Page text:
As far as the rocker rust, i think i'll just cut it out, and form a new piece of steel myself and try to weld it in. Any imperfections will be covered by an eventual rocker panel, however i just want to stop the rust before it gets worse.

Until next time, thanks for reading!

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Very nice and detailed build thread, Josh. Rig is looking good.

Not sure if the u-joints are the same, but I had Moog super strength greasable u-joints on my 07. Lost a cap on one and sheared an ear off the other one (and bent the ear of the shaft) wheeling, on 2 different occasions.

Put in some chromoly shafts that came with Spicer sealed u-joints. The Spicers are noticeably heavier and seem to be much better made than the Moogs. Time will tell if they really are better.

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Looking good man. I had a comment about your gopro, I made a magnetic mount for mine using a magnet hook (claims 20lbs of force) from home depot and the gopro brand tripod base (with 1/4" threaded hole) and just bolted them together and added a tether in case it fell off. Came out really well for taking jeep shots! Only costed like $25 including the $20 gopro tripod base kit.

Example video from this mount

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943 Posts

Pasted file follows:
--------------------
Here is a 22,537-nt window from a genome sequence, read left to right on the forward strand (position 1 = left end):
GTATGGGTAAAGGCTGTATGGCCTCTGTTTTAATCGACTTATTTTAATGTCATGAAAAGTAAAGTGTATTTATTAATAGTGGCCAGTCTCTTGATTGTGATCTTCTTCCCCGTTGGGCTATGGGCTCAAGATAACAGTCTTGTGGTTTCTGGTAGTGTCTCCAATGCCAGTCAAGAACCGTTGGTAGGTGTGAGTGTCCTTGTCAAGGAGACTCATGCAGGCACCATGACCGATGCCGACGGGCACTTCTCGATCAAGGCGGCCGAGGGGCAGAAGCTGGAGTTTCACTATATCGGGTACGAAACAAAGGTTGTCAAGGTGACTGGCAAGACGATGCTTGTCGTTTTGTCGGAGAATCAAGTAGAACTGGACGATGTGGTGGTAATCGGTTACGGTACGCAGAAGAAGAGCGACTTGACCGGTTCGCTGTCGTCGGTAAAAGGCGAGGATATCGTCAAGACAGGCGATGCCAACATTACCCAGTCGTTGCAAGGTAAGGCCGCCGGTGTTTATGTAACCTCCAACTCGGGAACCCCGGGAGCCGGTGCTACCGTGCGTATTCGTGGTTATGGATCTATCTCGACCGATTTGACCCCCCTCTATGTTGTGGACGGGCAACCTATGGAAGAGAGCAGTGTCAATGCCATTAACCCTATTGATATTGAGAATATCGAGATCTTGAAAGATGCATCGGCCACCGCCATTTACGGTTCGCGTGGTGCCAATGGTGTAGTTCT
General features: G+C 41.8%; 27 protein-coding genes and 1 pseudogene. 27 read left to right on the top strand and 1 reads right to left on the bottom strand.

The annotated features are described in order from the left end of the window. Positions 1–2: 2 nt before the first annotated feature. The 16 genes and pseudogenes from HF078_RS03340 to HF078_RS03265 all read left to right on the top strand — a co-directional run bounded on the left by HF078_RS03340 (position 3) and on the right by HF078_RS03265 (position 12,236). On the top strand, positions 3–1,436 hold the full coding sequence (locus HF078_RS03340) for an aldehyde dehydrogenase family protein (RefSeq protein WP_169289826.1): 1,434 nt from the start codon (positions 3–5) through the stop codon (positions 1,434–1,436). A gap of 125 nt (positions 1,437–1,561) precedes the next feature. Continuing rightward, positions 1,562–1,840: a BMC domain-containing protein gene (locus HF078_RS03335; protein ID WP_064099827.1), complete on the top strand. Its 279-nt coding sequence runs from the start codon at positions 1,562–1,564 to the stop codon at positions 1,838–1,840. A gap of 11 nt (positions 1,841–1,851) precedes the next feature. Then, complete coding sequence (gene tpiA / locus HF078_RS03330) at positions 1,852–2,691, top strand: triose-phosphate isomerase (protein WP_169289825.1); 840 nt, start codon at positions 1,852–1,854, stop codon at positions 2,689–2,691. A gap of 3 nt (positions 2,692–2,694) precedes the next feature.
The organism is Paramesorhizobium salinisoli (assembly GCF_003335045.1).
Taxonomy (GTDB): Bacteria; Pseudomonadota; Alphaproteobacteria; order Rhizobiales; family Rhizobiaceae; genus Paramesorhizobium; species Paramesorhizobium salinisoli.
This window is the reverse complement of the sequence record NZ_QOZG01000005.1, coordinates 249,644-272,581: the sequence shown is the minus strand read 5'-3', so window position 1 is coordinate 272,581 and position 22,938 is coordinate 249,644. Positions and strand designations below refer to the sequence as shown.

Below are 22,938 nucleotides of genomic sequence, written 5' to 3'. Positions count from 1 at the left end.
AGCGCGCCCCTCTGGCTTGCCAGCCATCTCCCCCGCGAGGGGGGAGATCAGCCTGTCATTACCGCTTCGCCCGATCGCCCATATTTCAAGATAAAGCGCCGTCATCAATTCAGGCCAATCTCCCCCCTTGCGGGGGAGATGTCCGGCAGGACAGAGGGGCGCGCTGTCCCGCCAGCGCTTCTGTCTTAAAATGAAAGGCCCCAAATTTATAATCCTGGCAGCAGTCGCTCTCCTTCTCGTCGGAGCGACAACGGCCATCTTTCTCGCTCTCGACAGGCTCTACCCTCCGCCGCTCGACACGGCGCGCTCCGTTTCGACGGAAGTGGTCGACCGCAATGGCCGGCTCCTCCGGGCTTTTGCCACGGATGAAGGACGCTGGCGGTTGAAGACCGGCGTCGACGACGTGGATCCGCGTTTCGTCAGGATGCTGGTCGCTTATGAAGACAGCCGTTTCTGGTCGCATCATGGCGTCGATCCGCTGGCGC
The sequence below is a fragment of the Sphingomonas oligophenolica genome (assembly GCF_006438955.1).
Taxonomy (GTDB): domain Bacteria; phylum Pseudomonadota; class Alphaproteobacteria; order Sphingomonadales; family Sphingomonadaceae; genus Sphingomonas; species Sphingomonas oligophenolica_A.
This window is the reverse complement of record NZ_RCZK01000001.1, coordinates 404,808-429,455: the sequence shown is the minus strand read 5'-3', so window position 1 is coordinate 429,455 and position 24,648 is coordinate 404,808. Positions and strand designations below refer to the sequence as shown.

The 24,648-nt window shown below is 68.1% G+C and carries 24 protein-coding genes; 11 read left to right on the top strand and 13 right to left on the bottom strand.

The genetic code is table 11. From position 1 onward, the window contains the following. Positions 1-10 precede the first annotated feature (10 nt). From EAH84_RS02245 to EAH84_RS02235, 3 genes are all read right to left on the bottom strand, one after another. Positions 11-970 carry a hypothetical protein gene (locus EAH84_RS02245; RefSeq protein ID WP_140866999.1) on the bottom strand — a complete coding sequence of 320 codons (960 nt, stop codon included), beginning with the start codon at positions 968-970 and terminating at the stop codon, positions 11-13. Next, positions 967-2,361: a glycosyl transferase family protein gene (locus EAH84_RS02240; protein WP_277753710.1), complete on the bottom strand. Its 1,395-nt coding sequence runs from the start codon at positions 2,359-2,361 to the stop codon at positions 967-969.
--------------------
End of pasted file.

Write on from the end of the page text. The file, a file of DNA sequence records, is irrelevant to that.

Discussion Starter · #13 ·
Very nice and detailed build thread, Josh. Rig is looking good.

Not sure if the u-joints are the same, but I had Moog super strength greasable u-joints on my 07. Lost a cap on one and sheared an ear off the other one (and bent the ear of the shaft) wheeling, on 2 different occasions.

Put in some chromoly shafts that came with Spicer sealed u-joints. The Spicers are noticeably heavier and seem to be much better made than the Moogs. Time will tell if they really are better.
Thanks for the info! When I got the moog joints, I honestly was unsure about how "waterproof" they actually are. The gasket to keep grease in, and water out are just a rubber ring that snap over the cap. Some of them were pretty loose too.

However on the spicer joints, I see it's like a 4 part seal. If they really are that unreliable, I'm unfortunate enough to have them all throughout my jeep. I'll probably have to grab some spicer spares in case I have to do a trail repair.
I'll eventually have to do my unit bearings, so I'll inspect the axle u joints at that time. If they're wearing unsatisfactory i'll press in the Spicers.

Looking good man. I had a comment about your gopro, I made a magnetic mount for mine using a magnet hook (claims 20lbs of force) from home depot and the gopro brand tripod base (with 1/4" threaded hole) and just bolted them together and added a tether in case it fell off. Came out really well for taking jeep shots! Only costed like $25 including the $20 gopro tripod base kit.

Example video from this mount
Thanks for the idea! I like the magnet, i'll have to make one and add it to my list of mounting solutions.
I made a quick paracord lanyard for it but of course I didn't have it on at the time. However I don't think that would have helped much. I looped it around where the housing screws together to the tripod base, and that's where the camera snapped off.
I think the best lanyard system is a thin metal cable that loops around the metal rod that the housing's door hinges on.
Those are some awesome shots too, I'm hoping to test some similar ones out soon!

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Discussion Starter · #14 ·
Winter tires, lighting & quelling problems

It's been a while since my last post! Well, lately there hasn't been too much to post about. I went on vacation so cash has been a little tight to do big mods. Especially since winter tires ain't exactly cheap(hint, hint).